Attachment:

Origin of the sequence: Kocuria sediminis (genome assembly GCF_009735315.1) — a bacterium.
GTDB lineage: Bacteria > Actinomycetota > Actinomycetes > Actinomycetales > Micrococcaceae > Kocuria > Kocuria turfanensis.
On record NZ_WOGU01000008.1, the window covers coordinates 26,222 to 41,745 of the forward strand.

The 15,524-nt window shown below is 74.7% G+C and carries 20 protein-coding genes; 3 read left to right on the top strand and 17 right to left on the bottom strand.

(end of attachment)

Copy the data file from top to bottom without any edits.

Origin of the sequence: Kocuria sediminis (genome assembly GCF_009735315.1) — a bacterium.
GTDB lineage: Bacteria > Actinomycetota > Actinomycetes > Actinomycetales > Micrococcaceae > Kocuria > Kocuria turfanensis.
On record NZ_WOGU01000008.1, the window covers coordinates 26,222 to 41,745 of the forward strand.

The 15,524-nt window shown below is 74.7% G+C and carries 20 protein-coding genes; 3 read left to right on the top strand and 17 right to left on the bottom strand.